Kate Fletcher, whose three sons have autism, said at a January news conference at the Pocahontas Building that removing the age cap on insurance for autism care would be “game changing” for her family. Her husband, Gary, with sons Matt, 11, and Wesley, 8, stood behind her, along with Del. Jason Miyares, R-Virginia Beach, House Speaker Kirk Cox, R-Colonial Heights and Del. Chris Jones, R-Suffolk.

More than a dozen years ago, Dr. Ralph Northam helped Mark Llobell on the path to a diagnosis for his grandson, Mark III, who has autism.

This week, as governor, Northam completed Llobell’s long political battle for insurance to pay for services to Virginians with autism, no matter their age.

The governor signed a pair of bills on Monday that will remove the age cap on requiring insurance coverage of services — now at 10 years old — effective on Jan. 1 for at least 10,000 Virginians with autism.

“It’s wonderful,” said Llobell, a Virginia Beach resident who had consulted with Northam, a pediatric neurologist at Children’s Hospital of the King’s Daughters, for a diagnosis of his grandson, now 14. “I’m just glad and grateful our families will finally receive the services that doctors prescribe.”

For Northam, the legislation epitomizes why he ran for public office in the first place.

“One of my primary motivations for entering public service was finding an avenue to address the frustrations and challenges that I would routinely encounter as a physician trying to help families navigate the insurance landscape,” the governor said Thursday in an announcement of his action.

“Now, individuals with autism will have access to the coverage they need, no matter their age — that will have profound impact on families,” he said. “Both Democrats and Republicans have been working on this legislation for years and I’m proud to sign this legislation that exemplifies what we can achieve when we come together to improve the lives of the Virginians we serve.”

The legislation got a big boost from the same legislator who had let it die in committee last year on the last day of the legislative session.

House Appropriations Chairman Chris Jones, R-Suffolk, asked Llobell then to work with him between General Assembly sessions to help him understand the need for the legislation and allay concerns about its effect on insurers and the businesses they cover.

This year, Jones enlisted the support of House Speaker Kirk Cox, R-Colonial Heights, who asked Del. Bob Thomas, R-Stafford, to carry it in the House of Delegates, where it faced the highest hurdle.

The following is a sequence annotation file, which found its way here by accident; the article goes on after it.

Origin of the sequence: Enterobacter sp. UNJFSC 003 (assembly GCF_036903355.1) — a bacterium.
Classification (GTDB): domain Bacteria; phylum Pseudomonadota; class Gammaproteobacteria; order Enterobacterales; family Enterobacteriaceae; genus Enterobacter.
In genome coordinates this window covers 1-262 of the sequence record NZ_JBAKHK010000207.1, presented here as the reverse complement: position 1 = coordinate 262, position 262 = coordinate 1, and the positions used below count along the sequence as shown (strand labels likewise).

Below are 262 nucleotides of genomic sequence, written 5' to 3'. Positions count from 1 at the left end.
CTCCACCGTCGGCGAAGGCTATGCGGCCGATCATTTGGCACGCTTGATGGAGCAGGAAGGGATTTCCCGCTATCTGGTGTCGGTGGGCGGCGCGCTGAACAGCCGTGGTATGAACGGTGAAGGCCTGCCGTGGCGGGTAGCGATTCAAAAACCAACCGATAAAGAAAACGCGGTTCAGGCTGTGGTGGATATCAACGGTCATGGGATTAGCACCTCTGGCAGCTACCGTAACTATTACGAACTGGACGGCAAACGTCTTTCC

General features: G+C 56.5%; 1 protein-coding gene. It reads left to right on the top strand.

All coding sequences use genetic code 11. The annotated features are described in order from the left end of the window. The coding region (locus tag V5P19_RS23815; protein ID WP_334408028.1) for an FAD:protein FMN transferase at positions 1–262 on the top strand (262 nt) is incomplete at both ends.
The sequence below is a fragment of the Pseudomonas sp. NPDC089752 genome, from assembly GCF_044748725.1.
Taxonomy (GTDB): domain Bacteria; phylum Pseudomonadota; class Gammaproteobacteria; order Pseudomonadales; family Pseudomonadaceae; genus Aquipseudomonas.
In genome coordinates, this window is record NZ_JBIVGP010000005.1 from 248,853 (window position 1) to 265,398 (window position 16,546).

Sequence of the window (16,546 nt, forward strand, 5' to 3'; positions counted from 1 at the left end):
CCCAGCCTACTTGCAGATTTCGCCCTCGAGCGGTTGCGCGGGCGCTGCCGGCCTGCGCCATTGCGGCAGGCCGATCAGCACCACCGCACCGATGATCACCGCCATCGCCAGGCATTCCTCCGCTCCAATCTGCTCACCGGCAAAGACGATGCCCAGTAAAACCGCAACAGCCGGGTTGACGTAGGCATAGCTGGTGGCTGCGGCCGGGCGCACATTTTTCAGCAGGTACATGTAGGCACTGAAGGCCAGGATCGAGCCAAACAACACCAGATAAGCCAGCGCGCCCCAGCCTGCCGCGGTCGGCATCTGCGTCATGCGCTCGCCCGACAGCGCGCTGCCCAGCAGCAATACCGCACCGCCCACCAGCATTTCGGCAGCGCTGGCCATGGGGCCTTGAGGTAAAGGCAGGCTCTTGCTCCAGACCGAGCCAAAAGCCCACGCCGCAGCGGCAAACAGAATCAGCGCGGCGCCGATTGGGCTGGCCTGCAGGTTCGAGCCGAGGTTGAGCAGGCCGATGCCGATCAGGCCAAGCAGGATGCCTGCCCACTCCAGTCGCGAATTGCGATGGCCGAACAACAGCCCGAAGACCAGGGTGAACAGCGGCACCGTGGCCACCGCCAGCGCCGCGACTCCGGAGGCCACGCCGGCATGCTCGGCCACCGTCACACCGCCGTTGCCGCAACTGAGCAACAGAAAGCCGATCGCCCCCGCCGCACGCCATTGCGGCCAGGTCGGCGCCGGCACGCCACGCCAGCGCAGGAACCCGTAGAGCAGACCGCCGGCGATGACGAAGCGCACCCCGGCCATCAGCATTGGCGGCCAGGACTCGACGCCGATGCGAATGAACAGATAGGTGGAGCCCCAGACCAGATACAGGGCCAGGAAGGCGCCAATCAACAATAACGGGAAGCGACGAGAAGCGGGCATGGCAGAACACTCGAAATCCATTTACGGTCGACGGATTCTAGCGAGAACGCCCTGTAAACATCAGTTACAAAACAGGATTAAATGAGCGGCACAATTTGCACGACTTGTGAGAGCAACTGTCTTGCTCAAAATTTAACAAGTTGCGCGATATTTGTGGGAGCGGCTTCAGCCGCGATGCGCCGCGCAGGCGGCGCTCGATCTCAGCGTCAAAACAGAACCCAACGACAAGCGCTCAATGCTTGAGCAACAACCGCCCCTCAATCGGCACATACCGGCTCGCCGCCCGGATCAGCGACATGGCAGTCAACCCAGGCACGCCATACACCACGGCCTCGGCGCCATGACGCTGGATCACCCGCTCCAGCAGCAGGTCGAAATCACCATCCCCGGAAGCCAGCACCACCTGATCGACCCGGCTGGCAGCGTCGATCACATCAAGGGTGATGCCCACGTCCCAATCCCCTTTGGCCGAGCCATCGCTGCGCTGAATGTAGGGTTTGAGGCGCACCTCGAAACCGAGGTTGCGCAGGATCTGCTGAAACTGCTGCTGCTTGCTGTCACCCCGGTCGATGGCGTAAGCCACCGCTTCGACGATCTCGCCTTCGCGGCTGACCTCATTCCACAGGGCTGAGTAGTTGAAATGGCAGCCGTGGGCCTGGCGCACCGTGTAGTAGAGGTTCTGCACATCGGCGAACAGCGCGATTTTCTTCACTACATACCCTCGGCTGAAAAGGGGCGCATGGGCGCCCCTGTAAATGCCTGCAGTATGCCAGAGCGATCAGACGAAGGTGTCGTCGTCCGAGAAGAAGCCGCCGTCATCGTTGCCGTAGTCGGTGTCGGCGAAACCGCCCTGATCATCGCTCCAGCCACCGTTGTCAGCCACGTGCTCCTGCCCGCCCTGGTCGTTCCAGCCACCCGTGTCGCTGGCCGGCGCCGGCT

“The advocates were tireless in their efforts,” Jones said Thursday. “I am very pleased to see the legislation signed by the governor.”

The measure already had strong support in the Senate, where Sen. Jill Holtzman Vogel, R-Fauquier, sponsored the legislation.

“As someone who worked on this legislation for more than 10 years, I have seen the impact on families whose children were cut off from coverage,” Vogel said in the governor’s announcement. “We only succeeded this year because of their hard work and unbelievable commitment all of these years.”

Llobell began the search for insurance coverage of autism services after his grandson was diagnosed in 2007 at age 2.

For three years, he and other advocates had no success. In 2011, the General Assembly adopted legislation mandating coverage for ages 2-6, or under the average age for diagnosis. In 2015, the legislature raised the age cap to 10, where it has remained, despite determined efforts on both sides of the aisle and both chambers to remove it entirely.

During that span, Llobell helped found the Virginia Autism Project and the Virginia Autism Foundation, which he leads as CEO. He also spent his life savings on services for his formerly non-verbal grandson, who this year led the Pledge of Allegiance at a news conference for the legislation.

“It’s been a long journey,” he said. “I’ve been vacationing in Richmond for 12 years, every January and February, trying to get this legislation passed.”

For Llobell, the legislation represents the opportunity for Virginians with autism to learn to care for themselves, communicate with others, attend public schools, and become productive citizens. It requires intensive services — especially applied behavioral analysis to engage those with autism — but he contends the alternative is far more costly to society.

“If you don’t get them the kinds of services they need, they become wards of the state,” he said. “The parents become caregivers for life.”

Dr. Hughes Melton, Virginia commissioner of behavioral health and developmental services, said the legislation’s approval “symbolizes yet another way that Governor Northam’s administration is addressing significant gaps in insurance coverage parity in the commonwealth.”

“Individuals with developmental disabilities such as autism need high-quality health insurance for all of their lives, not just an eight-year period,” Melton said.

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